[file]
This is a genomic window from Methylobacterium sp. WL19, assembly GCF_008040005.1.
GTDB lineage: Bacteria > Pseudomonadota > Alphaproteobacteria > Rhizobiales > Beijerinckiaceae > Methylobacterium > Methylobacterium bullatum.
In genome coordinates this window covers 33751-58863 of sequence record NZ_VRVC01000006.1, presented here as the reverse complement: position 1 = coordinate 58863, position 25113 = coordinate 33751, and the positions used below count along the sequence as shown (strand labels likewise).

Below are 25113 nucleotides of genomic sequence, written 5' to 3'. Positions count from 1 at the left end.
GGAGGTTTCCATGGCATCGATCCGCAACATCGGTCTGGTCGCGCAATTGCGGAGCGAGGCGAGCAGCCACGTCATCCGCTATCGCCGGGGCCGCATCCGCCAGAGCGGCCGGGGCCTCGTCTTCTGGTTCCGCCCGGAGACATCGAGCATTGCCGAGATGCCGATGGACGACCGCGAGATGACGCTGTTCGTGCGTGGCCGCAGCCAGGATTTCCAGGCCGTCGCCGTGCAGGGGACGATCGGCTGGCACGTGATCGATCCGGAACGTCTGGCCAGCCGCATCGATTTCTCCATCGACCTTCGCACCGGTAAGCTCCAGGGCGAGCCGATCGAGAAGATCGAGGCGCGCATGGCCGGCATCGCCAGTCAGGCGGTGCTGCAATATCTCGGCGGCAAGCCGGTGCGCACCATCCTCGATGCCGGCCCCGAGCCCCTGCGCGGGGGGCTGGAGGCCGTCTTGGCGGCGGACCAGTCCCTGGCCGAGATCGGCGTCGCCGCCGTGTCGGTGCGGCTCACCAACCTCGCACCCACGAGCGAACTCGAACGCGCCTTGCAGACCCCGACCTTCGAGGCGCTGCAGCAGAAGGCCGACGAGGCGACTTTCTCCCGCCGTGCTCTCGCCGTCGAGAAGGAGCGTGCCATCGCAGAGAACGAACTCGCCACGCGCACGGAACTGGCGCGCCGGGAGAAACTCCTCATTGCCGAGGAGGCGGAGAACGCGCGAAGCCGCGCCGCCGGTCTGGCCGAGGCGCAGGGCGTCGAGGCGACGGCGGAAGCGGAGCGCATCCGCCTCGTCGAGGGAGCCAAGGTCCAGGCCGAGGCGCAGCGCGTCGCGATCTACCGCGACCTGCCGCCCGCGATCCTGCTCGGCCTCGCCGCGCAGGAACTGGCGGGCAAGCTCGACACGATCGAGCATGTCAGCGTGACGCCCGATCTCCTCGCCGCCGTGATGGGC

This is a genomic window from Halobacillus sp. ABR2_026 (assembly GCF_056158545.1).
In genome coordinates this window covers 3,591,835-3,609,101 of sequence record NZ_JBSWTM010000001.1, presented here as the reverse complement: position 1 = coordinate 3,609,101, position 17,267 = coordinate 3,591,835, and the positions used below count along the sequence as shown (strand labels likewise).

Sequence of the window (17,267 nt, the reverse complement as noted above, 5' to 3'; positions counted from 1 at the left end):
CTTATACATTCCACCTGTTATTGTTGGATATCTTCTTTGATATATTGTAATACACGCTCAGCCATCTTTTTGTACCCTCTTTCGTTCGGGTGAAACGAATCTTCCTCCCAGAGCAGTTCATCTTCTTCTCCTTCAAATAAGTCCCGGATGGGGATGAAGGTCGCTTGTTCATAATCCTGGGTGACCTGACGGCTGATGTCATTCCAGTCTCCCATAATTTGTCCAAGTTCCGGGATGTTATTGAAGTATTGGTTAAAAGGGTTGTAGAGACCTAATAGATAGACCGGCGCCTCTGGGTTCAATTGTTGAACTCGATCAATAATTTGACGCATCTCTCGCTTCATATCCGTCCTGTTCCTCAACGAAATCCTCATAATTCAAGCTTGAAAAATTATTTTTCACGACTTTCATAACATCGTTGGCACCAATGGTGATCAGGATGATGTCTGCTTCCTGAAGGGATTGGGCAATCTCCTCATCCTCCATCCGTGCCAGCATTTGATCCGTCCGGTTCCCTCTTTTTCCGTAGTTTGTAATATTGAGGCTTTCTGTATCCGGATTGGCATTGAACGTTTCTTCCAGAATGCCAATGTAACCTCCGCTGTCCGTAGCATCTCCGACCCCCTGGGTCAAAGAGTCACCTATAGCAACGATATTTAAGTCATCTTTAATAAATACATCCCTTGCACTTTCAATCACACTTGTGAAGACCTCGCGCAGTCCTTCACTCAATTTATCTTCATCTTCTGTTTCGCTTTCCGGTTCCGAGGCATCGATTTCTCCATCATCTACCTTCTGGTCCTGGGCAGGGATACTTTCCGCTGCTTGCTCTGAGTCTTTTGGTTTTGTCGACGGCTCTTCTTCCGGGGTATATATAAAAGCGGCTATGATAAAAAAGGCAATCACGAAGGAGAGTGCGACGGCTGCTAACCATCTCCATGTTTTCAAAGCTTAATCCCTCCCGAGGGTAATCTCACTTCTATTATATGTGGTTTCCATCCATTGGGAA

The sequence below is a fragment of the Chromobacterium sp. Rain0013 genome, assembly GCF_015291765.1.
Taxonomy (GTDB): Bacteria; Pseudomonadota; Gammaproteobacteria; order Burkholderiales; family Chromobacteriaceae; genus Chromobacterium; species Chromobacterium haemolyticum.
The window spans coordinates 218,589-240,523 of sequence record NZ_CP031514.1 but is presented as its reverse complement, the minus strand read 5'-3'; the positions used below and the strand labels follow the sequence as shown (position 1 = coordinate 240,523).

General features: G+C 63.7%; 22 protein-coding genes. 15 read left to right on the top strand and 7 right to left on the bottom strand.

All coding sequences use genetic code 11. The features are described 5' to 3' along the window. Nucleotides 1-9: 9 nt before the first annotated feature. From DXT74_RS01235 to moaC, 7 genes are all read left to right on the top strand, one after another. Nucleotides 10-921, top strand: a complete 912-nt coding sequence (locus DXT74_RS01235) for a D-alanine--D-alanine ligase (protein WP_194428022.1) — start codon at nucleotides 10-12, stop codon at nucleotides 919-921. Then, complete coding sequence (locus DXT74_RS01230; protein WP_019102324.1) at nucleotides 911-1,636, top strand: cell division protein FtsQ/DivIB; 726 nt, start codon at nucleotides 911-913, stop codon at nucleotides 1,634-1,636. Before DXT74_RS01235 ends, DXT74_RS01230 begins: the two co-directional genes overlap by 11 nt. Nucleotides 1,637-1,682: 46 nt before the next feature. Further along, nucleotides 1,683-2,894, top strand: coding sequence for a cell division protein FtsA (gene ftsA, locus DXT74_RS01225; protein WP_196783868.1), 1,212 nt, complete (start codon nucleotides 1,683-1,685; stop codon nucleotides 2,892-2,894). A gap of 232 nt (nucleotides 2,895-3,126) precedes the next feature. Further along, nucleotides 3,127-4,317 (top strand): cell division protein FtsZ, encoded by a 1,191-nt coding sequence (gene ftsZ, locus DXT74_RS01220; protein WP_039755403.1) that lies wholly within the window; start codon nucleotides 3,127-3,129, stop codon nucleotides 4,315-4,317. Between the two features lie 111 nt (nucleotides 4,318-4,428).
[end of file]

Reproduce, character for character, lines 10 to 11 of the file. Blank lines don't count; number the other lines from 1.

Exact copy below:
The sequence below is a fragment of the Chromobacterium sp. Rain0013 genome, assembly GCF_015291765.1.
Taxonomy (GTDB): Bacteria; Pseudomonadota; Gammaproteobacteria; order Burkholderiales; family Chromobacteriaceae; genus Chromobacterium; species Chromobacterium haemolyticum.